At the turn of the new millennium, the UN launched a vast campaign whose goal was to create a world with better living conditions. The campaign resulted in the conception of eight Millennium Development Goals. Universal primary education is one of them. I have always been interested in higher education but it goes without saying that “learning for all” is the first step to attain higher education. That’s why the World Bank’s Learning for All Infographic caught my attention and I wanted to share it with you.
The first thing that strikes me in the infographic is the gap between the number of children who are not able to read or write (250 million) and the number of children without access to primary education (61 million). What this means is that the education infrastructures catering to these 250 million children are not efficient enough. It’s thus essential to work not only on access to education but also on the quality of education provided.
The next important thing is the most affected areas. It’s no surprise that Sub-Saharan Africa, with half of its child population out of school, is the most affected region of the world. Africa is the future battleground for education. The continent still lacks in infrastructures, even when it comes to secondary education. But before dealing with higher education, importance must be given to learning for all.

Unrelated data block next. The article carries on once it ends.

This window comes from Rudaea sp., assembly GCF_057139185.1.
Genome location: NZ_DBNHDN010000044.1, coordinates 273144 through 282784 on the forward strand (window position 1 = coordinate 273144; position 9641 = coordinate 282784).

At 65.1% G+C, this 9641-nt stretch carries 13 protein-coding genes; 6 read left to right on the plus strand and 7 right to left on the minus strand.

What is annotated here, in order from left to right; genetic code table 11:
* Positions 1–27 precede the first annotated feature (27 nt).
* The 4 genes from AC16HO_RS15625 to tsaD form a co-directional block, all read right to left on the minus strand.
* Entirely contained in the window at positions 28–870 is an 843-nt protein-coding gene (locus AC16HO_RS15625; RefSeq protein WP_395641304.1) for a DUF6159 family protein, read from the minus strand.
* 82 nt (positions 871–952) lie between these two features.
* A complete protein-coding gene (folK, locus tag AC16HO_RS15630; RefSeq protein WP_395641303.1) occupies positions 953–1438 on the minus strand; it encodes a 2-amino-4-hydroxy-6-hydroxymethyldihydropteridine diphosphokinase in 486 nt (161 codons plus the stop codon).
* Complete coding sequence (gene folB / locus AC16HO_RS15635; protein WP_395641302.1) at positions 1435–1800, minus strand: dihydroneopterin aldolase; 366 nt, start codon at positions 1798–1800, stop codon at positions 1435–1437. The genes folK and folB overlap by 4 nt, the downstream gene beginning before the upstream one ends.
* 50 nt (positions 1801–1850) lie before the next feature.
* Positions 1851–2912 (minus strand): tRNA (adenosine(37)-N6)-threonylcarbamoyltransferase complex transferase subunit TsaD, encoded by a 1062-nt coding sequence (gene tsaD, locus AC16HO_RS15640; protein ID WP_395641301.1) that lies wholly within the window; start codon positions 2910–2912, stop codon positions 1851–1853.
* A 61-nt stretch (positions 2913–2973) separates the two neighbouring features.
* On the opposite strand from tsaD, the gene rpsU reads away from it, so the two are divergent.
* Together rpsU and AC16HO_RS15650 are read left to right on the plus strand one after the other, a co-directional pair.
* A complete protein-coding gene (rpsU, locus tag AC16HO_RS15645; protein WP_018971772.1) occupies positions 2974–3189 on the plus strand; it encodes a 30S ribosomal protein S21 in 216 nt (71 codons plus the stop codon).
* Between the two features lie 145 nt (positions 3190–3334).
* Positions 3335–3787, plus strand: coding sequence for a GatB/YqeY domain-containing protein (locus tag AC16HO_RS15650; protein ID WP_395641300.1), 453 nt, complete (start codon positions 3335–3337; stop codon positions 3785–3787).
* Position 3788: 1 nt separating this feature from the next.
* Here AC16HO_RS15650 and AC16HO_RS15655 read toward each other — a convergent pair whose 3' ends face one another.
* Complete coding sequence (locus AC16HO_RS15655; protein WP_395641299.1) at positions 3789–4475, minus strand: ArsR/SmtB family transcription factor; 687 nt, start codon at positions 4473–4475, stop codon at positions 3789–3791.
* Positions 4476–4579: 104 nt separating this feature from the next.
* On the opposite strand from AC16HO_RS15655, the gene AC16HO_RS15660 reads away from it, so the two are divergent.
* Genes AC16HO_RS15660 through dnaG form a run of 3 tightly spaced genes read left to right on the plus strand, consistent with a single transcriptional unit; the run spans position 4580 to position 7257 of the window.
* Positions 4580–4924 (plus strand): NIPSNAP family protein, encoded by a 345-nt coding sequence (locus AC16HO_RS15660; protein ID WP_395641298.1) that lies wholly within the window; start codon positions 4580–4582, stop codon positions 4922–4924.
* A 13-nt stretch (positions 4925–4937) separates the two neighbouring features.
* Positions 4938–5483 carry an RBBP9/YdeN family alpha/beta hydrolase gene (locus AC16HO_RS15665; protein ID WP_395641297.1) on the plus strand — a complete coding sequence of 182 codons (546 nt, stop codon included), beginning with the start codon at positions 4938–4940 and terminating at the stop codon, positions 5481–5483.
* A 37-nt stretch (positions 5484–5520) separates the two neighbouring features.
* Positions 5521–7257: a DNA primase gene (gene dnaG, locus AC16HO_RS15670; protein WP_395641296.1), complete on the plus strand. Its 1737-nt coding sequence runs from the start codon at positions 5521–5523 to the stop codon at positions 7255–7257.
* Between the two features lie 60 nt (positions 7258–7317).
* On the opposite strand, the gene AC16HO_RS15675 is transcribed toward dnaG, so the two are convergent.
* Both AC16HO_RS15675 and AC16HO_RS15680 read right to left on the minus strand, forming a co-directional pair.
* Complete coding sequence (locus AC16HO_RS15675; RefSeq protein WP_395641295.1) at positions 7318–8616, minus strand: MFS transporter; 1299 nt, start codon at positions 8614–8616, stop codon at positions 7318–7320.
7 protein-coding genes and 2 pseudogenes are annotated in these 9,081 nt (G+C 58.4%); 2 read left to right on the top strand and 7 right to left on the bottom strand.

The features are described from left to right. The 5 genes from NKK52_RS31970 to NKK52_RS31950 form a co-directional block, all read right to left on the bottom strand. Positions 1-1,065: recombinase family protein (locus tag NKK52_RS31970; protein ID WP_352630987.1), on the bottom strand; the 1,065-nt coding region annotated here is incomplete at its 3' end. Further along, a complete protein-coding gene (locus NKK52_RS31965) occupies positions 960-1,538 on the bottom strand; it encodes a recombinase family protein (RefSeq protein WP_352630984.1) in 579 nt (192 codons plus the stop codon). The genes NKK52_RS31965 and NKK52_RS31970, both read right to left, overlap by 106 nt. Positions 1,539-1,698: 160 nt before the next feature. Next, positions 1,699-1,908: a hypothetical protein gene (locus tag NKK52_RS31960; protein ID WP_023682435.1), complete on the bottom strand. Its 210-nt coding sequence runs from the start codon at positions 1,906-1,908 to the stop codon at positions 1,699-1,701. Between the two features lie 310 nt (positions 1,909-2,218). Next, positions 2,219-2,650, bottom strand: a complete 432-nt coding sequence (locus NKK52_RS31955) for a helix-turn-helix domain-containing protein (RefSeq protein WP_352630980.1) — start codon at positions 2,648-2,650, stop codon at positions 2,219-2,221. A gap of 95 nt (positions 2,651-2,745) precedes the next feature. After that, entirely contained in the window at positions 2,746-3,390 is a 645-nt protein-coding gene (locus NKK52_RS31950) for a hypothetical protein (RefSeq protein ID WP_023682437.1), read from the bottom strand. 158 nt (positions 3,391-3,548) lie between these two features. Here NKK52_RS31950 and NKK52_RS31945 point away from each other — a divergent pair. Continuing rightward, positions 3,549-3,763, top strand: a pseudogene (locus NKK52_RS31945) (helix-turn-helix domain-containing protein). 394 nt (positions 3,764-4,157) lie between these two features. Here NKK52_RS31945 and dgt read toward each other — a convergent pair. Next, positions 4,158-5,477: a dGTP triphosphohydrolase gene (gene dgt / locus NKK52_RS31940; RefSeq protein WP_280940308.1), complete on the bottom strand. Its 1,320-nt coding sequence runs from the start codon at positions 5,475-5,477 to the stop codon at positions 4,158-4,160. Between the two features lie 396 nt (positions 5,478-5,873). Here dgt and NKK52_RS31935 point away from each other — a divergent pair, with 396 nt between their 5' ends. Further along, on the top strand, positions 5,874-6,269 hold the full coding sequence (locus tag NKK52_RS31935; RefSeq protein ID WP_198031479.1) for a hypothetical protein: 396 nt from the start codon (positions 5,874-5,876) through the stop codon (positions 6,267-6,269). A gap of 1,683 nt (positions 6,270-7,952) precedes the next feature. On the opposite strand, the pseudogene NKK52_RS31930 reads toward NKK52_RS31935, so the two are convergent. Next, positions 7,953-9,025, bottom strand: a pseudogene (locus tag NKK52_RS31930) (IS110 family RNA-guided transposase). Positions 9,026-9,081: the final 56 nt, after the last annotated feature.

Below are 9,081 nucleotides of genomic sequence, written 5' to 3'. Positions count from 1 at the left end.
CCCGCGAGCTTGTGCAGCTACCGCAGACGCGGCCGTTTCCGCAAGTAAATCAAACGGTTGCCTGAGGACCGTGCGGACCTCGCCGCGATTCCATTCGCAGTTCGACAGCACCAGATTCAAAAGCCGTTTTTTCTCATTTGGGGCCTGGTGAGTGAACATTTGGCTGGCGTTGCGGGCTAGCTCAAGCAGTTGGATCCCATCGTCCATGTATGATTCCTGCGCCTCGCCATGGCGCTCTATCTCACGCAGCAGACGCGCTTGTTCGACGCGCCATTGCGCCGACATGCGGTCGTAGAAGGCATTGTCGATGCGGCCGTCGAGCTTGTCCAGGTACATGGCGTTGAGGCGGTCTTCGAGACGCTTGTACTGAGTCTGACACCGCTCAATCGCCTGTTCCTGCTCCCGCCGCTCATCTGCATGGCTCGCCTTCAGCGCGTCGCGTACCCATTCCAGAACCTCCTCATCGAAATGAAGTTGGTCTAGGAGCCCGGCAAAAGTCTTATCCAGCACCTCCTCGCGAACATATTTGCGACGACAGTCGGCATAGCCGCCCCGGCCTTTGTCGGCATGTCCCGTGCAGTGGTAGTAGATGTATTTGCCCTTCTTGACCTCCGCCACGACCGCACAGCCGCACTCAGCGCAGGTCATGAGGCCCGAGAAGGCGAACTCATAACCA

Once realized, universal primary education will help achieve other objectives like gender equality, women’s empowerment or decrease in infant mortality. These objectives are linked to each other as education allows future mothers to take proper preventive measures. Education is also instrumental in liberating women from patriarchal domination. Moreover, the infographic shows that education is a source of economic growth. Development in education infrastructure should not depend on economic growth. It should rather be the driving force behind evolution. An improvement in educational performances can thus increase a country’s economic growth by 2 %. Likewise, education is also a key factor in reducing poverty. The World Bank thus shows that it’s through education that we can come out of obscurantism.
The last part of the infographic shows the efforts of developing countries like India and particularly the initiatives taken by the poor nations, more and more affected by the problems of education. In Ethiopia, in Bangladesh or in Nigeria, Government initiatives are encouraging girls’ education even at the secondary level. These countries now consider this issue a priority and realize the importance of an educated population in the development of a nation. The most striking initiative is that taken by Haiti which, while being the poorest country in the Americas (149th country on the Human Development Index) allows free primary education to 772,000 children.
Universal education, an everyday fact in developing countries, is far from being a reality elsewhere and it’s reassuring to see that more and more countries are becoming conscious of the fact that tomorrow’s growth depends on the education of the present population. But there’s still a long way to go, with 61 million children without access to education and inadequate education infrastructures in most of the developing world.